|By Basil Walters Observer staff reporter |
Monday, April 10, 2006
The launch of Donna Hope's book, Inna di Dancehall:Popular Culture and the Politics of Identity in Jamaica, took place on Friday afternoon at The Old Dramatic Theatre, University of the West Indies (UWI), Mona.
The formal introduction to this latest body of research exploring the sociopolitical meanings of our most contemporary music culture was a study in interesting surprises, contrasting features of endearments while at the same time highly engaging and absorbing.
Just about completed her doctorate in cultural studies at George Mason University, Fairfax, Virginia, the Fulbright scholar for 2002-2004, the author of the University of the West Indies Press' publication, is an academic with a humble disposition.
On arrival, the first notable feature was an unusually large detachment of police officers at the venue. A glance at the programme confirmed the reason: the second item in the running order was the guest speaker, none other than the minister of finance and planning, Dr Omar Davies.
The selections of recorded music at Hope's book launch were very impressive. Moreso for lovers of vintage Jamaican rocksteady. Techniques' Queen Majesty, Alton Ellis' Breaking Up and Can't Stop Now, The Heptones' Equal Rights along with some roots and culture classics from Burning Spear and Culture, whether wittingly or unwittingly, provided an appropriate fare for the audience of young and mature academics.
The conspicuous absence of the music of Vybz Kartel, Bounty Killer, Beenie Man, Lady Saw or any of the current acts around which the hardcore dancehall culture revolves, was deafening. However, this was made up for with the guest performance of Macka Diamond, who enlivened the proceedings by performing two numbers on tracks.
Above all, Donna Hope must be commended for broadening the scope of the dancehall debate by inviting Dr Davies, a fan of the old school to be the guest speaker. And that he was gracious enough to accept it, has helped the process.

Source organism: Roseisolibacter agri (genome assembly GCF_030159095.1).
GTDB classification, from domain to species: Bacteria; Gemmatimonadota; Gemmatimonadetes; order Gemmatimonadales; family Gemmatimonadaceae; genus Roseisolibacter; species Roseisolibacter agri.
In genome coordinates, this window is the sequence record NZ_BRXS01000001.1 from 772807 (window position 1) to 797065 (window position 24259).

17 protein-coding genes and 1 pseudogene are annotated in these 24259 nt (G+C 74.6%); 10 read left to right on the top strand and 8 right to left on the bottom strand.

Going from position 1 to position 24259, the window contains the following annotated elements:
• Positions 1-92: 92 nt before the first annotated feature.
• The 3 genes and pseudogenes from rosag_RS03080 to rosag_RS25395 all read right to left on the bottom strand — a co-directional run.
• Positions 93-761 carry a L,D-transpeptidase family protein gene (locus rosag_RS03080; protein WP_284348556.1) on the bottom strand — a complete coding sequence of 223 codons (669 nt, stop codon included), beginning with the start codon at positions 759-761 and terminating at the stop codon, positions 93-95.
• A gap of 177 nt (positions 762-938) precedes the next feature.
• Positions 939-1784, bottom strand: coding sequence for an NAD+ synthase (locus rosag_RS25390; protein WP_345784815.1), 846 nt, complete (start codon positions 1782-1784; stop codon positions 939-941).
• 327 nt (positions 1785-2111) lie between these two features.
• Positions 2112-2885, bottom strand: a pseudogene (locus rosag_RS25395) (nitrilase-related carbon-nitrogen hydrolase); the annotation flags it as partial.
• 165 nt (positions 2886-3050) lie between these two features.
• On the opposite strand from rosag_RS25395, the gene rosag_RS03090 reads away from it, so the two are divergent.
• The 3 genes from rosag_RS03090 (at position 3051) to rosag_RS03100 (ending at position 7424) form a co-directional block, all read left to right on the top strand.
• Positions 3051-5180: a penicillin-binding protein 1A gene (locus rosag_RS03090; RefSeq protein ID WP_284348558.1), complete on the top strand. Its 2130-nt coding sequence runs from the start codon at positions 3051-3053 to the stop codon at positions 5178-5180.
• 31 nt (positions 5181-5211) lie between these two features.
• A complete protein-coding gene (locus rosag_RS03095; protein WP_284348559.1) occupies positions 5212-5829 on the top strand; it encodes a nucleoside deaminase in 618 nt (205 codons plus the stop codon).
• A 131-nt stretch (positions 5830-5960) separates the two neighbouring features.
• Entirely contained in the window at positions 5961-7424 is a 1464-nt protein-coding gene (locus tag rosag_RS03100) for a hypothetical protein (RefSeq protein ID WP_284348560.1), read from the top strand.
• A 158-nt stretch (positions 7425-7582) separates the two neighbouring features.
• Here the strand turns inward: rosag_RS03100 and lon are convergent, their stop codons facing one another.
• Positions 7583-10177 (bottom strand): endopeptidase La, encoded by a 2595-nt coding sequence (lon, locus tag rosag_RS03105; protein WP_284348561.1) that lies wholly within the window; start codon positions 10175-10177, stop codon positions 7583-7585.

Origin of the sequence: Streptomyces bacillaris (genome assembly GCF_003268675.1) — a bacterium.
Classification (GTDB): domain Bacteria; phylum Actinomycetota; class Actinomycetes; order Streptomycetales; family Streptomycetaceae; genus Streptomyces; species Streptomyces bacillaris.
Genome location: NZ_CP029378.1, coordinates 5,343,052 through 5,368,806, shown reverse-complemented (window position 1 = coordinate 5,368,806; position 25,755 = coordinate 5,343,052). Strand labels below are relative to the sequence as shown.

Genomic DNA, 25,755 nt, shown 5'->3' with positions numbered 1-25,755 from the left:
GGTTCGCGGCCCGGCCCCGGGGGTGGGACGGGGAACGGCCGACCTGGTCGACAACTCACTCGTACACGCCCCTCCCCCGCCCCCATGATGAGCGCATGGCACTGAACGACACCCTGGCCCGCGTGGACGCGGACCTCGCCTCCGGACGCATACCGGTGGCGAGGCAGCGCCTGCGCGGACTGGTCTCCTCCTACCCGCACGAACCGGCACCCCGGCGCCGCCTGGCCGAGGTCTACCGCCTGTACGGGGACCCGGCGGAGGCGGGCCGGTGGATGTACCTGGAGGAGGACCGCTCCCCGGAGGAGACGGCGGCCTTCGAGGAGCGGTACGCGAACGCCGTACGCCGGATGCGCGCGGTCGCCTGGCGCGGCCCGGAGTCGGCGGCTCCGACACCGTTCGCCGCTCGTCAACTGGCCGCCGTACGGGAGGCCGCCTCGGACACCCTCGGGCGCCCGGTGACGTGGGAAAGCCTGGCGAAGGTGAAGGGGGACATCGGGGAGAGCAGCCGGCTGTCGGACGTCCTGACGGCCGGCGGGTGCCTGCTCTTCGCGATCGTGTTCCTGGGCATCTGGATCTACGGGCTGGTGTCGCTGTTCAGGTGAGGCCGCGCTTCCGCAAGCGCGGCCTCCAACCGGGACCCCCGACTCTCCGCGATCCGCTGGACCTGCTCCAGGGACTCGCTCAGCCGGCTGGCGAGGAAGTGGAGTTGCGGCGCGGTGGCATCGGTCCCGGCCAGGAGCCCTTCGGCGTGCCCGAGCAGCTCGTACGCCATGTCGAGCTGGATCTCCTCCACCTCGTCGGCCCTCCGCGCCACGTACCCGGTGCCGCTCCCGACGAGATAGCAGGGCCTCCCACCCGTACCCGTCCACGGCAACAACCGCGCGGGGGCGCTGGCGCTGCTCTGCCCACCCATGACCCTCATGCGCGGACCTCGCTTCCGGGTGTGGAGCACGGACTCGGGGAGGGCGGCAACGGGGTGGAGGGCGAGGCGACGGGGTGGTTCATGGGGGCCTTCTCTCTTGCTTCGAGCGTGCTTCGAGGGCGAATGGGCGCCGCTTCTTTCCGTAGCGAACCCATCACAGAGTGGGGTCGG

"...Most of that which is written about us, is by non-Jamaicans. And is something which we and the University of the West Indies have a particular obligation to seek to reverse. And so Donna, my congratulations to you in terms of your contributions in that regard," Dr Davies said.
His presentation first examined the structure of the book as well as some of the issues and opinions advanced by the author then he goes on to pose questions on issues the book has not raised which he said were areas for further research.
Speaking to the definition of dancehall, Minister Davies argued that what was under discussion represents only a limited segment of the dancehall phenomena.
"I thought for example, what of Michigan and Smiley - Nice Up The Dance - That to me is dancehall. What about Bunny Wailer's Ram Dancehall....What about Beres Hammond and Big Youh's Old Dancehall Vibes - So we run the risk of limiting what we define as dancehall because of the focus in this book. I just want to indicate that there is a broader framework in which to look at it."
In response to Dr Davies, Hope, an unrepentant apologist of dancehall culture, said, "This work reflects in the real sense an exploratory piece of work and I say this very carefully because of the many questions that my guest speaker raises. How does Jamaican dancehall culture fight against the power structure and the status quo.
For me I found myself trying to understand what was a large body of gender dynamics in dancehall culture as well as trying to understand what were the underlying causes for the outbursts of violence that characterises a large portion of the output of dancehall culture..."